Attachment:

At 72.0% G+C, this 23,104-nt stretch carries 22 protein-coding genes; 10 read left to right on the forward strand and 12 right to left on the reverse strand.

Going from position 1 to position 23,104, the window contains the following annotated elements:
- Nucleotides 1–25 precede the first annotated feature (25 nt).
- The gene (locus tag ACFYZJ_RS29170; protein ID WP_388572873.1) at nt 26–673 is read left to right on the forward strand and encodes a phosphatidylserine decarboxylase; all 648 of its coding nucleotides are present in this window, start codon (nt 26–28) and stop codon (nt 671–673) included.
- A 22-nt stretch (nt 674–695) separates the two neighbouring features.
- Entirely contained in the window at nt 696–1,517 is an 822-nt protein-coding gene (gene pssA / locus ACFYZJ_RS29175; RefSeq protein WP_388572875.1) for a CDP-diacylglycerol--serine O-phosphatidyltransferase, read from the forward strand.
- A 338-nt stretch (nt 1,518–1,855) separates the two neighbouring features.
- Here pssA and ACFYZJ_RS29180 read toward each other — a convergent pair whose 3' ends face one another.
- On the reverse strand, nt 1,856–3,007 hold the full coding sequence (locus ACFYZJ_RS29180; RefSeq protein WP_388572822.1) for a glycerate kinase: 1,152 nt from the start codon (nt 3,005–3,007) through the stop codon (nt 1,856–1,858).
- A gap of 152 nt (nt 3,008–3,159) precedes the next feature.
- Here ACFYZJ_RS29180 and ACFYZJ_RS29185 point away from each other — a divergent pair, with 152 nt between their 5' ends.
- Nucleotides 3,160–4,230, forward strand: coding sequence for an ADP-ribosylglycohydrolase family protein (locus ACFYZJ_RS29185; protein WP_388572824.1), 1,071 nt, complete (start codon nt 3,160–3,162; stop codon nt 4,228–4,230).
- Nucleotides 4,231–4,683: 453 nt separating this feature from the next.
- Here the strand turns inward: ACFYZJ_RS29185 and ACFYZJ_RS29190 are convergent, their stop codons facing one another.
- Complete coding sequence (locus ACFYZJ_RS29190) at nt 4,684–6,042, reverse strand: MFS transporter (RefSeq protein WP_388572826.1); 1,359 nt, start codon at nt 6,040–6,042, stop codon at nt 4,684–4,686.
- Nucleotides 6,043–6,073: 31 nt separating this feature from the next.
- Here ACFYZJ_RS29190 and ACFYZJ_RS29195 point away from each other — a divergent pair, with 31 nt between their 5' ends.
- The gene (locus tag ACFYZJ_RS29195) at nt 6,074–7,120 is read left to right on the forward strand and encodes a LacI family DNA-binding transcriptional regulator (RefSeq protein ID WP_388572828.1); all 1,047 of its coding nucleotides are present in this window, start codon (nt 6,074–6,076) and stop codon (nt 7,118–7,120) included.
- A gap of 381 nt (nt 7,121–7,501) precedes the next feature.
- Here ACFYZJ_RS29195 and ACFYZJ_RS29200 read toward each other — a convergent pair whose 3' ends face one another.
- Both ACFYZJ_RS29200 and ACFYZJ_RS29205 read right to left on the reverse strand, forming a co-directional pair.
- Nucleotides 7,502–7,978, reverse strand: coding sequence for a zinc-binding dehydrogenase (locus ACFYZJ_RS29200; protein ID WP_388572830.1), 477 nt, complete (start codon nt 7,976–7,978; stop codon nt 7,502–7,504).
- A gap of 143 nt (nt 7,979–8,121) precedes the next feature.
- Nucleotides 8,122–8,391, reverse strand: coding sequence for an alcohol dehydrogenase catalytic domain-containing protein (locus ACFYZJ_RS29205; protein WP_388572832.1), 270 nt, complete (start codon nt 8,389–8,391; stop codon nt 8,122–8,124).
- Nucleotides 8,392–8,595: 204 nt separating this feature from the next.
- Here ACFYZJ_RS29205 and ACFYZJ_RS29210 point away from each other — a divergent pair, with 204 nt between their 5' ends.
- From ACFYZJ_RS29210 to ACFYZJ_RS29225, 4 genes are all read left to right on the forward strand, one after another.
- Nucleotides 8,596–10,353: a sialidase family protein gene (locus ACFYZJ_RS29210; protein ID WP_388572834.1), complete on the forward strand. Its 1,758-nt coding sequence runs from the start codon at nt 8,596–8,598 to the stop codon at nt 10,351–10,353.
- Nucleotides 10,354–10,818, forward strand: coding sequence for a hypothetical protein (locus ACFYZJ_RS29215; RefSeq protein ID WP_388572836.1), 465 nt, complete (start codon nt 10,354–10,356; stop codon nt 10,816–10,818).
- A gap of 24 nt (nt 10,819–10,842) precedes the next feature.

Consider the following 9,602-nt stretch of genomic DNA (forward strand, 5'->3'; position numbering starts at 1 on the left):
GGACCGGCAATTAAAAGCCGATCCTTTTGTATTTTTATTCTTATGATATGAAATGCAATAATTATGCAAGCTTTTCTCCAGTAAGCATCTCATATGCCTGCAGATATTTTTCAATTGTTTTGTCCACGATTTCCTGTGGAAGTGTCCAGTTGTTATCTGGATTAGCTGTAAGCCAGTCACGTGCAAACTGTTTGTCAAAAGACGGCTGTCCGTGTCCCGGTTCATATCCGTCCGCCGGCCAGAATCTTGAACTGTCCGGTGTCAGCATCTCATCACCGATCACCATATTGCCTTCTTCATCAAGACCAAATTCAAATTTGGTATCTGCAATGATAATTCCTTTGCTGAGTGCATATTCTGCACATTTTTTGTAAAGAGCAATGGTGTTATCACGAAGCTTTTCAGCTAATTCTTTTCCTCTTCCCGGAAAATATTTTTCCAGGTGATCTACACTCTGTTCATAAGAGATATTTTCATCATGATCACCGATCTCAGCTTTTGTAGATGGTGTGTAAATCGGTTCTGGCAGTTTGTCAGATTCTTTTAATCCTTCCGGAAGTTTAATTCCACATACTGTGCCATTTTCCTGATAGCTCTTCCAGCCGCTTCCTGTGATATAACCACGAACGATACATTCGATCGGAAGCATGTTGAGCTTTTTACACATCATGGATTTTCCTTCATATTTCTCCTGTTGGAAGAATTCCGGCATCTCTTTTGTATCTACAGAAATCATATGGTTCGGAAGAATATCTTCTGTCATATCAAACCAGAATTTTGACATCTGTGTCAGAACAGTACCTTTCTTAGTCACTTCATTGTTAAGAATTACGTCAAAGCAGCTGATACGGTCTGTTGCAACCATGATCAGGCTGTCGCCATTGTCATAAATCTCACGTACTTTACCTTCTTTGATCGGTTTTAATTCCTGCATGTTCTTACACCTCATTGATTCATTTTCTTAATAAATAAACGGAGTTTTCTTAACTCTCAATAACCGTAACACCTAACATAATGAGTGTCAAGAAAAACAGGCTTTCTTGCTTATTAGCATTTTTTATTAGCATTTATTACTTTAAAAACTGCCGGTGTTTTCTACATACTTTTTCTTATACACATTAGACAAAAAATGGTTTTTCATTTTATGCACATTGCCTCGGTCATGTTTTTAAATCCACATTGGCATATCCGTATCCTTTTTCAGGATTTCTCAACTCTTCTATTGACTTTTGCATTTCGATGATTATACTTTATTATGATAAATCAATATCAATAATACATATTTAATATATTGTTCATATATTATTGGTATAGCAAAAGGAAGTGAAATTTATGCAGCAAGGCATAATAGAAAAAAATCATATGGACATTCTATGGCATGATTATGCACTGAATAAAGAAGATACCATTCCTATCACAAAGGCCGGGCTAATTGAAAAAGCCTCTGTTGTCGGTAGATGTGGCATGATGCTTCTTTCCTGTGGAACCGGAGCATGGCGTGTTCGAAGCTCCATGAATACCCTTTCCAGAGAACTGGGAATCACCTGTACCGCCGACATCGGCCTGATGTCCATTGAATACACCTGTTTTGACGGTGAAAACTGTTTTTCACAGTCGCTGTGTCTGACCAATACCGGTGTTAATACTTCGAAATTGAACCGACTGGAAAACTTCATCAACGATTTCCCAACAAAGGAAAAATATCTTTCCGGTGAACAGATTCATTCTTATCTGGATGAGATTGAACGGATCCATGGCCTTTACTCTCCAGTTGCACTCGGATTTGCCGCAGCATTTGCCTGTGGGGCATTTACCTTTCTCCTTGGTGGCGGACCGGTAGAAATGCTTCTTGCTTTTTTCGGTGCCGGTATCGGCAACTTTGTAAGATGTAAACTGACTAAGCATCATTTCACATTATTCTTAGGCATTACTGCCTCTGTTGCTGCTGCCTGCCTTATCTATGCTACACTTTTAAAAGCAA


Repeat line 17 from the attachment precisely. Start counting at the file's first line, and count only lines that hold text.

- Here ACFYZJ_RS29190 and ACFYZJ_RS29195 point away from each other — a divergent pair, with 31 nt between their 5' ends.